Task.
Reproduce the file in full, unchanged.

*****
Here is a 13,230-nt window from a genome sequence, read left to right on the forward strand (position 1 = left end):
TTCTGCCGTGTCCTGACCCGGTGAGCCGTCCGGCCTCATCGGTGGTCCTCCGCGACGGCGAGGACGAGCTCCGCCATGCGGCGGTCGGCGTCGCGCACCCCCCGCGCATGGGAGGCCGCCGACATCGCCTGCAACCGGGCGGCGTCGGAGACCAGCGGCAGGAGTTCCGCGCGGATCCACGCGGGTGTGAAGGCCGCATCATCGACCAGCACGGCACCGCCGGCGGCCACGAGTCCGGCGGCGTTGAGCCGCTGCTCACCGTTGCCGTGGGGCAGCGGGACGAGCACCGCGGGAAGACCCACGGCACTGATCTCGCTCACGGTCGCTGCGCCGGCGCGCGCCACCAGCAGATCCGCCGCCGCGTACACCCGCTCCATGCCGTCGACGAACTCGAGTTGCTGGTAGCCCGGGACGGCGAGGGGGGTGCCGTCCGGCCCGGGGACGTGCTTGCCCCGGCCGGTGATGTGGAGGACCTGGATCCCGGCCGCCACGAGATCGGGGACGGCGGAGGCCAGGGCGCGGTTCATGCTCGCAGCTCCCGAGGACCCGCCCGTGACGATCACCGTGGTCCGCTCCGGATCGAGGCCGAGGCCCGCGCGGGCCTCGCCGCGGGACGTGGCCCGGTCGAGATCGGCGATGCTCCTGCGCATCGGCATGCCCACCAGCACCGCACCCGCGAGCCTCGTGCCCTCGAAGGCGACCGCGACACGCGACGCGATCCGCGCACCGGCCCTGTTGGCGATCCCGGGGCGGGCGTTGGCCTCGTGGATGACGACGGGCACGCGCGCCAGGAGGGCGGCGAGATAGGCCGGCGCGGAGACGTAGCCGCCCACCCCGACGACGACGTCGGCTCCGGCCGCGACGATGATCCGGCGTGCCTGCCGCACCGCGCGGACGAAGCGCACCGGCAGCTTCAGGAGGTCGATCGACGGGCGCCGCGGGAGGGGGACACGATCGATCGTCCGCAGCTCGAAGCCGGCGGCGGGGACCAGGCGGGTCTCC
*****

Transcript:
Here is a 13,230-nt window from a genome sequence, read left to right on the forward strand (position 1 = left end):
TTCTGCCGTGTCCTGACCCGGTGAGCCGTCCGGCCTCATCGGTGGTCCTCCGCGACGGCGAGGACGAGCTCCGCCATGCGGCGGTCGGCGTCGCGCACCCCCCGCGCATGGGAGGCCGCCGACATCGCCTGCAACCGGGCGGCGTCGGAGACCAGCGGCAGGAGTTCCGCGCGGATCCACGCGGGTGTGAAGGCCGCATCATCGACCAGCACGGCACCGCCGGCGGCCACGAGTCCGGCGGCGTTGAGCCGCTGCTCACCGTTGCCGTGGGGCAGCGGGACGAGCACCGCGGGAAGACCCACGGCACTGATCTCGCTCACGGTCGCTGCGCCGGCGCGCGCCACCAGCAGATCCGCCGCCGCGTACACCCGCTCCATGCCGTCGACGAACTCGAGTTGCTGGTAGCCCGGGACGGCGAGGGGGGTGCCGTCCGGCCCGGGGACGTGCTTGCCCCGGCCGGTGATGTGGAGGACCTGGATCCCGGCCGCCACGAGATCGGGGACGGCGGAGGCCAGGGCGCGGTTCATGCTCGCAGCTCCCGAGGACCCGCCCGTGACGATCACCGTGGTCCGCTCCGGATCGAGGCCGAGGCCCGCGCGGGCCTCGCCGCGGGACGTGGCCCGGTCGAGATCGGCGATGCTCCTGCGCATCGGCATGCCCACCAGCACCGCACCCGCGAGCCTCGTGCCCTCGAAGGCGACCGCGACACGCGACGCGATCCGCGCACCGGCCCTGTTGGCGATCCCGGGGCGGGCGTTGGCCTCGTGGATGACGACGGGCACGCGCGCCAGGAGGGCGGCGAGATAGGCCGGCGCGGAGACGTAGCCGCCCACCCCGACGACGACGTCGGCTCCGGCCGCGACGATGATCCGGCGTGCCTGCCGCACCGCGCGGACGAAGCGCACCGGCAGCTTCAGGAGGTCGATCGACGGGCGCCGCGGGAGGGGGACACGATCGATCGTCCGCAGCTCGAAGCCGGCGGCGGGGACCAGGCGGGTCTCC